How 'Pawn Stars' Launched a Hot New Genre and May Earn Academy Respect
As reality stars go, Rick Harrison lacks the tabloid buzz of Jersey Shore, the gaudy flash of The Real Housewives and the do-goodery of Jamie Oliver's Food Revolution. But he carries far more impressive value: making the History channel the latest envy of the reality business.
Pawn Stars, which chronicles the bizarre diurnal goings-on of Harrison's family-run Las Vegas Gold & Silver Pawn Shop, is this year's No. 1 show on cable among the all-important 25 to 54 demo, regularly garnering more than 6 million total viewers and helping to turn a network once known for dusty World War II documentaries into a top-five cable net.
While it owes its simple general premise to PBS' Antiques Roadshow, which first crossed the pond in 1997, Pawn Stars has provided a contemporary, personality-driven spin for a generation of viewers reared on such blue-collar reality shows as Deadliest Catch, Ice Road Truckers and previous Emmy nominee Dirty Jobs.
Since Pawn Stars premiered back in recession-era 2009, it has spawned at least 15 knockoffs, including Spike TV's Auction Hunters, Nat Geo's Auction Packed, Discovery's Auction Kings and TLC's What the Sell?! (also from Pawn's producers).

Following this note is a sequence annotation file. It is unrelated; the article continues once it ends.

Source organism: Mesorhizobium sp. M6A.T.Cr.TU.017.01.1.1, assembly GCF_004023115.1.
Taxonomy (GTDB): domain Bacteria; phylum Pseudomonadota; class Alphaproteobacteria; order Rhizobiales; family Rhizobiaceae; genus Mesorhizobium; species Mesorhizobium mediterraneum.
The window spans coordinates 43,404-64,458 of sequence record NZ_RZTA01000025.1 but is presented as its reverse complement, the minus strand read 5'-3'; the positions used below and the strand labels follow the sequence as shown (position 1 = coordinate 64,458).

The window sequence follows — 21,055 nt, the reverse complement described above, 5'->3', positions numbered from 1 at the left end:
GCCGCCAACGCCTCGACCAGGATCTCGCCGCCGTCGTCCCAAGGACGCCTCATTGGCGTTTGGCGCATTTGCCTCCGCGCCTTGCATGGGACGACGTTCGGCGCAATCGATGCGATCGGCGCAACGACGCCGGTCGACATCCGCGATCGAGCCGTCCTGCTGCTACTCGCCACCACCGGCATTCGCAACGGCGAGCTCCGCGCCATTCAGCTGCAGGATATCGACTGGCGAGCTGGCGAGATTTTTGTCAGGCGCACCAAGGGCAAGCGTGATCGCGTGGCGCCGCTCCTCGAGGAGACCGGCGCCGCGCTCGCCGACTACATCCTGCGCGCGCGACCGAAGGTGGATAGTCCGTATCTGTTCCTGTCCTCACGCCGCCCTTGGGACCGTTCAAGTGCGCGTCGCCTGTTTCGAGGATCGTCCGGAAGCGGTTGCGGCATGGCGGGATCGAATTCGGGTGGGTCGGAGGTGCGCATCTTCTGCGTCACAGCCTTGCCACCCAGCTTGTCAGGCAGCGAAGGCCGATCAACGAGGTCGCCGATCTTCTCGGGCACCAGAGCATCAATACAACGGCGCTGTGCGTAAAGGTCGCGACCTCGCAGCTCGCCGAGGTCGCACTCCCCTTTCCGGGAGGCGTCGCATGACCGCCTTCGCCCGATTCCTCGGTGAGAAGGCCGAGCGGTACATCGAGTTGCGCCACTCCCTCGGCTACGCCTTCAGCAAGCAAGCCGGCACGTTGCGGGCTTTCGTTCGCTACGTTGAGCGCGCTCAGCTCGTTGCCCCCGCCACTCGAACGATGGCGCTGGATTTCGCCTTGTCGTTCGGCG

Even History has found ways to exploit the genre it labels "artifactual entertainment," with American Pickers and American Restoration averaging an impressive 4.7 million and 3 million viewers, respectively.
"Whenever you see a TV phenomenon, we as an industry have a history of pushing the boundaries of how far that theme can go, for better or worse," says History president and GM Nancy Dubuc. "There were the weight-loss shows, the dancing shows, the singing shows and now the pawn shows."
As is typical in the copycat universe of reality programming, a broadcast iteration is next for the pawn movement as NBC plans to roll out the game show It's Worth What? this summer. Created by early Roadshow host Lara Spencer and peddled as Antiques Roadshow meets The Price Is Right, it will look to re-create that fascination with discovery and value in broad network form.
Of course, reality television has long reflected the very subculture it seeks to entertain. Recall the raft of house-flipping and house-decorating shows that permeated network schedules during the real estate boom. Or the downsizing -- even foreclosure -- themed series that followed as the market reversed course. That the onslaught of thrift shows came next is only natural.
At their core, these programs center on an optimistic premise: The "stuff" collecting dust in your house might actually be worth something. "Look, people hear things like, 'Will the dollar have any real value to it?' and they start to think, 'What do I have in my attic or my garage?' " says Pawn Stars creator Brent Montgomery. "People like to think they have a winning lottery ticket."
But Dubuc stops short of calling the pawn and pickers fare recession television. In fact, she argues the genre's rise should not be attributed to the economy as it relates to buying and selling, but rather to viewers' desire for simplicity, or as she puts it, "comfort food in our television."